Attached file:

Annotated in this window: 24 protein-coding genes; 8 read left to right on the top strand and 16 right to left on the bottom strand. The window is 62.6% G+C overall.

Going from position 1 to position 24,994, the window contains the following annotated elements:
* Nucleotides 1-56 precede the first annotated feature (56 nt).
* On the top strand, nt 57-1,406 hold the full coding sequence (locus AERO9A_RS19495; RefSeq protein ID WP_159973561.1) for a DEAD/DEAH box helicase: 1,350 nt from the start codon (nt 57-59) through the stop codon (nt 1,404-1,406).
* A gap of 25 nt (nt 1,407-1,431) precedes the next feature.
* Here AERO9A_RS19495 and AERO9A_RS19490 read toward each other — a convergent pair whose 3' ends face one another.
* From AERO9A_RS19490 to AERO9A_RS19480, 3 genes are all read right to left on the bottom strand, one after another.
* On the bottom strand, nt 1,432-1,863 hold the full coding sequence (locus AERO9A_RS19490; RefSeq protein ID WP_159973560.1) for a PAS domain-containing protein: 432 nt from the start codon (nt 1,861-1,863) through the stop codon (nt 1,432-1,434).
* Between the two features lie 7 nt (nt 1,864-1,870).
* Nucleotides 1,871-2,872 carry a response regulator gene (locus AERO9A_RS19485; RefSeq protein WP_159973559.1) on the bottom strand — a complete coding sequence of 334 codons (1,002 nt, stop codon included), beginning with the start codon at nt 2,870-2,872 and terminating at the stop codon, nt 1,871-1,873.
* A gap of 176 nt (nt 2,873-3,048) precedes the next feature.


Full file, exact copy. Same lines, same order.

Annotated in this window: 24 protein-coding genes; 8 read left to right on the top strand and 16 right to left on the bottom strand. The window is 62.6% G+C overall.

Going from position 1 to position 24,994, the window contains the following annotated elements:
* Nucleotides 1-56 precede the first annotated feature (56 nt).
* On the top strand, nt 57-1,406 hold the full coding sequence (locus AERO9A_RS19495; RefSeq protein ID WP_159973561.1) for a DEAD/DEAH box helicase: 1,350 nt from the start codon (nt 57-59) through the stop codon (nt 1,404-1,406).
* A gap of 25 nt (nt 1,407-1,431) precedes the next feature.
* Here AERO9A_RS19495 and AERO9A_RS19490 read toward each other — a convergent pair whose 3' ends face one another.
* From AERO9A_RS19490 to AERO9A_RS19480, 3 genes are all read right to left on the bottom strand, one after another.
* On the bottom strand, nt 1,432-1,863 hold the full coding sequence (locus AERO9A_RS19490; RefSeq protein ID WP_159973560.1) for a PAS domain-containing protein: 432 nt from the start codon (nt 1,861-1,863) through the stop codon (nt 1,432-1,434).
* Between the two features lie 7 nt (nt 1,864-1,870).
* Nucleotides 1,871-2,872 carry a response regulator gene (locus AERO9A_RS19485; RefSeq protein WP_159973559.1) on the bottom strand — a complete coding sequence of 334 codons (1,002 nt, stop codon included), beginning with the start codon at nt 2,870-2,872 and terminating at the stop codon, nt 1,871-1,873.
* A gap of 176 nt (nt 2,873-3,048) precedes the next feature.